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SCOTT MCCOMAS-WILLIAMS

RAGAZZI & FABBRICA EXECUTIVE CHEF
AND CO-OWNER

 
SCOTT_MCCOMAS_WILLIAMS_RAGAZZI_FABBRICA

Photo by Nikki To

 
 
Scott McComas-Williams is undoubtably, one of Sydney's best chefs. His restaurant Ragazzi is always fully booked and as executive chef, he is responsible for the extremely delicious menu on offer as well as the impressive range of hand-made pastas, sauces, focaccia (and more) at his new specialty pasta shop Fabbrica. We were intrigued to know his take on an effortless menu, for whether he was entertaining for guests or cooking for his gorgeous little family at home. A menu that masters the art of simplicity, yet doesn't for a second compromise on taste. This is a taste of Ragazzi from the comfort of your home.

Menu:

To begin
Stracciatella, anchovies, piquillo peppers, chilli oil
LP’s saucisson sec
Fabbrica sourdough

Main course
Vela, sardines, fermented chili
Cabbage, radicchio, pepitas

Cheese plate to end
            Section 28’s Monte Rosso
La Tur
            Valserena Parmigiano Reggiano 36 month
 
 
Stracciatella, anchovies, piquillo peppers, chilli oil
This is a cracking quick starter that will always impress your guests and the best part is, everything is all ready to go so you can spend more at the table and less in the kitchen!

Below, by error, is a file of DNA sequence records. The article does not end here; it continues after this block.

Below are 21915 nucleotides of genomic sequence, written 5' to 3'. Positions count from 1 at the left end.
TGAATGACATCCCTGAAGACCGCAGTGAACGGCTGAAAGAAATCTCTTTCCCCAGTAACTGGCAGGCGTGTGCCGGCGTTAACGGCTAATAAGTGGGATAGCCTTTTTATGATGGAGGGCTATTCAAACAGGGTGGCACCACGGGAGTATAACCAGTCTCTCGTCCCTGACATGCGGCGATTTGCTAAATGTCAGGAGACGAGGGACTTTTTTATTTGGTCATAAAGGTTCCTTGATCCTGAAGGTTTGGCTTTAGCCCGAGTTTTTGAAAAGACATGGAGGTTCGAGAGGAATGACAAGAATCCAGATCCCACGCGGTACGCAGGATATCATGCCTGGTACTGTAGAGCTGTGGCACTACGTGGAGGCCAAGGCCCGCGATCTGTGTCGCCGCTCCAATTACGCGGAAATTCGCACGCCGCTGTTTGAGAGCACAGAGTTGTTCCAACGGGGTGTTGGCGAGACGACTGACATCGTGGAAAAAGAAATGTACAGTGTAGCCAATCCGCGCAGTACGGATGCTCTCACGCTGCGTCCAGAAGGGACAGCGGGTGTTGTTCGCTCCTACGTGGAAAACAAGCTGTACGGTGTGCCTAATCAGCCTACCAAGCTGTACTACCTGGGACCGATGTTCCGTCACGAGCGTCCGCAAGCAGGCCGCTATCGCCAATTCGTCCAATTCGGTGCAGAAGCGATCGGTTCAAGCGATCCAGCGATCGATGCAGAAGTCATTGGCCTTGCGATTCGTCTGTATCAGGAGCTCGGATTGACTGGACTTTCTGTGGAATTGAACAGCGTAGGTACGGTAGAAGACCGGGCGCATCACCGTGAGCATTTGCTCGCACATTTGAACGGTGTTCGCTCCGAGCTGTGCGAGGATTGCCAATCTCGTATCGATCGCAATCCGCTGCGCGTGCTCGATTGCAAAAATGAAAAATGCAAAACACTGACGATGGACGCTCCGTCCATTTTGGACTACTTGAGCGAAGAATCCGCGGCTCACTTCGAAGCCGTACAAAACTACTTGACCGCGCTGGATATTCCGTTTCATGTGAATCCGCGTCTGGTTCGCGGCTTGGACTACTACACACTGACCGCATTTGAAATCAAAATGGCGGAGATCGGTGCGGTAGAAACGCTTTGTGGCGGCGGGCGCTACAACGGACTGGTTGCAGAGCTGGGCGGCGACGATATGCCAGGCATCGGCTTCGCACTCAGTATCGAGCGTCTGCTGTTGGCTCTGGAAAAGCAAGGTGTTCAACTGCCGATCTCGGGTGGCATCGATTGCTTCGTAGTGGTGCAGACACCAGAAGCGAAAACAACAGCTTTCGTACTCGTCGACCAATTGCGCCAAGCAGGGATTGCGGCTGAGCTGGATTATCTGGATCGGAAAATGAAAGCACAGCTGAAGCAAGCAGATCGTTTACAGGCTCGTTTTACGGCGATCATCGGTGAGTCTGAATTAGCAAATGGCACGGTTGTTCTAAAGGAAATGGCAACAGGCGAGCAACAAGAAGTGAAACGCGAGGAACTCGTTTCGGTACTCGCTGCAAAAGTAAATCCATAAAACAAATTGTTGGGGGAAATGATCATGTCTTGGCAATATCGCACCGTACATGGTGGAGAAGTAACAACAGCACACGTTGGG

1 tub Vanella Stracciatella
1 tin Cantabrian anchovies (either Angelachu or Olosagasti are my pick)
4 pieces piquillo peppers (Spanish tinned roasted red peppers)
Chilli oil
Scoop out the Stracciatella onto a plate – sometimes there will be a little excess water in the tub so be sure not to add that to the plate. Season with a sprinkle of sea salt. Using your hands, gently rip the peppers into strips, roughly the size of the anchovies. Layer the peppers and anchovies randomly over the Stracciatella and generously douse in chilli oil. Serve sourdough on the side.
 
LP’s saucisson sec (or another small gauge cured salami)
Be sure to slice this thick – it’s the only way – and arrange on a plate. Let your guests use their hands to help themselves.
 
Vela pasta, sardines, fermented chilli
I bloody love sardines in pasta, or in any form really, and they’re especially goo this time of year. Buy them pre-butterflied to save yourself the hassle and mess of cleaning them yourself! You’ll want to start this recipe a week beforehand to give the chillis time to ferment. This recipe makes far more fermented chilli than you need but it is a great thing to have in your fridge so make as much as you can! The heat really backs off during the fermentation and you get a much more rounded chilli flavour. You can still use fresh chilli but you won’t get the same depth of flavour. Or look for a high quality jarred version in your local Asian grocer.

Serves 4:
Ingredients:
1kg long red chillis
5 cloves garlic, peeled
30g salt
Olive oil
8 butterflied sardine fillets
2 anchovies
500g vela pasta
½ cup white wine
1 small handful of green olives, pitted and very roughly chopped
½ bunch of flat leaf parsley, picked and roughly chopped
1 tblsp unsalted butter
1 small handful of pangratatto
 
Method:
Remove tops from chillis and roughly chop.
Place in a food processor with salt and garlic and blitz to make a rough paste.